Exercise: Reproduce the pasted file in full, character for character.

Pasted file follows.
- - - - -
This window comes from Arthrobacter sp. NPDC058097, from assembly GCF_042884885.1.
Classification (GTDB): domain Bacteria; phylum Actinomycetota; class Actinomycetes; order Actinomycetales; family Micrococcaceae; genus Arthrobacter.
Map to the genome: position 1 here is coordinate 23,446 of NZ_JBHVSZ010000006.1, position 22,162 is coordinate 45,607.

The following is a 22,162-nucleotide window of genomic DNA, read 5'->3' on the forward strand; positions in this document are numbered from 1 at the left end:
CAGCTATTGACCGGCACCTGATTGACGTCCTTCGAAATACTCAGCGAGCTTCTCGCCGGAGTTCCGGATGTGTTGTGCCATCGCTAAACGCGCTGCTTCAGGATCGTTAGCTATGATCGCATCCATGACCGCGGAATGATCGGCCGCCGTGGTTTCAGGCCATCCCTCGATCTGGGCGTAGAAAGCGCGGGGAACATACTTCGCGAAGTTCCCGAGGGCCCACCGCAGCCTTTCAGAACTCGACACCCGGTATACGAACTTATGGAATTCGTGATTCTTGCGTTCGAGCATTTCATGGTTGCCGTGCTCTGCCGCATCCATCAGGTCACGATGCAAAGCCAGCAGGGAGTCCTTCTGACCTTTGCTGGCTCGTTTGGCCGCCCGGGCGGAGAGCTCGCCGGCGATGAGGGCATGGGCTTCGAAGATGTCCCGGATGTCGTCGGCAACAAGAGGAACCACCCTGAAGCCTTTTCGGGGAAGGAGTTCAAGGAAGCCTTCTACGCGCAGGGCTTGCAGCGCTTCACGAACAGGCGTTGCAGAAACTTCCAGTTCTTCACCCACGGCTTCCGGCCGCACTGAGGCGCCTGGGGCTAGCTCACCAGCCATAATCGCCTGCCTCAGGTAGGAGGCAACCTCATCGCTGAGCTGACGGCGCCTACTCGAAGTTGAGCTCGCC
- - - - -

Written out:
This window comes from Arthrobacter sp. NPDC058097, from assembly GCF_042884885.1.
Classification (GTDB): domain Bacteria; phylum Actinomycetota; class Actinomycetes; order Actinomycetales; family Micrococcaceae; genus Arthrobacter.
Map to the genome: position 1 here is coordinate 23,446 of NZ_JBHVSZ010000006.1, position 22,162 is coordinate 45,607.

The following is a 22,162-nucleotide window of genomic DNA, read 5'->3' on the forward strand; positions in this document are numbered from 1 at the left end:
CAGCTATTGACCGGCACCTGATTGACGTCCTTCGAAATACTCAGCGAGCTTCTCGCCGGAGTTCCGGATGTGTTGTGCCATCGCTAAACGCGCTGCTTCAGGATCGTTAGCTATGATCGCATCCATGACCGCGGAATGATCGGCCGCCGTGGTTTCAGGCCATCCCTCGATCTGGGCGTAGAAAGCGCGGGGAACATACTTCGCGAAGTTCCCGAGGGCCCACCGCAGCCTTTCAGAACTCGACACCCGGTATACGAACTTATGGAATTCGTGATTCTTGCGTTCGAGCATTTCATGGTTGCCGTGCTCTGCCGCATCCATCAGGTCACGATGCAAAGCCAGCAGGGAGTCCTTCTGACCTTTGCTGGCTCGTTTGGCCGCCCGGGCGGAGAGCTCGCCGGCGATGAGGGCATGGGCTTCGAAGATGTCCCGGATGTCGTCGGCAACAAGAGGAACCACCCTGAAGCCTTTTCGGGGAAGGAGTTCAAGGAAGCCTTCTACGCGCAGGGCTTGCAGCGCTTCACGAACAGGCGTTGCAGAAACTTCCAGTTCTTCACCCACGGCTTCCGGCCGCACTGAGGCGCCTGGGGCTAGCTCACCAGCCATAATCGCCTGCCTCAGGTAGGAGGCAACCTCATCGCTGAGCTGACGGCGCCTACTCGAAGTTGAGCTCGCC